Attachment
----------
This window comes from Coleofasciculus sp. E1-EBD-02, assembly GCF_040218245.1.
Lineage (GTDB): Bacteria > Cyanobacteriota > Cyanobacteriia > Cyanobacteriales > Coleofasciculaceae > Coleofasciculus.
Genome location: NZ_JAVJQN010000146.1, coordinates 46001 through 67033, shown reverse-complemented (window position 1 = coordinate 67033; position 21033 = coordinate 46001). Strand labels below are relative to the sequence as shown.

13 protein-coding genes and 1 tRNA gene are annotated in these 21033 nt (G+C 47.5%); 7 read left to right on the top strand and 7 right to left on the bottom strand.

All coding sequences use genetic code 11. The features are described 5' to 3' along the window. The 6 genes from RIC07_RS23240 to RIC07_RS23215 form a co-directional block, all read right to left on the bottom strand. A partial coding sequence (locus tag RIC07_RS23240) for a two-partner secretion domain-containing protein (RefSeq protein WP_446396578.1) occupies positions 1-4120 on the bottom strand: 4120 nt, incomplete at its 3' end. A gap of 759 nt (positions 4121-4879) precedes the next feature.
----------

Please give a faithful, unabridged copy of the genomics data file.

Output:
This window comes from Coleofasciculus sp. E1-EBD-02, assembly GCF_040218245.1.
Lineage (GTDB): Bacteria > Cyanobacteriota > Cyanobacteriia > Cyanobacteriales > Coleofasciculaceae > Coleofasciculus.
Genome location: NZ_JAVJQN010000146.1, coordinates 46001 through 67033, shown reverse-complemented (window position 1 = coordinate 67033; position 21033 = coordinate 46001). Strand labels below are relative to the sequence as shown.

13 protein-coding genes and 1 tRNA gene are annotated in these 21033 nt (G+C 47.5%); 7 read left to right on the top strand and 7 right to left on the bottom strand.

All coding sequences use genetic code 11. The features are described 5' to 3' along the window. The 6 genes from RIC07_RS23240 to RIC07_RS23215 form a co-directional block, all read right to left on the bottom strand. A partial coding sequence (locus tag RIC07_RS23240) for a two-partner secretion domain-containing protein (RefSeq protein WP_446396578.1) occupies positions 1-4120 on the bottom strand: 4120 nt, incomplete at its 3' end. A gap of 759 nt (positions 4121-4879) precedes the next feature.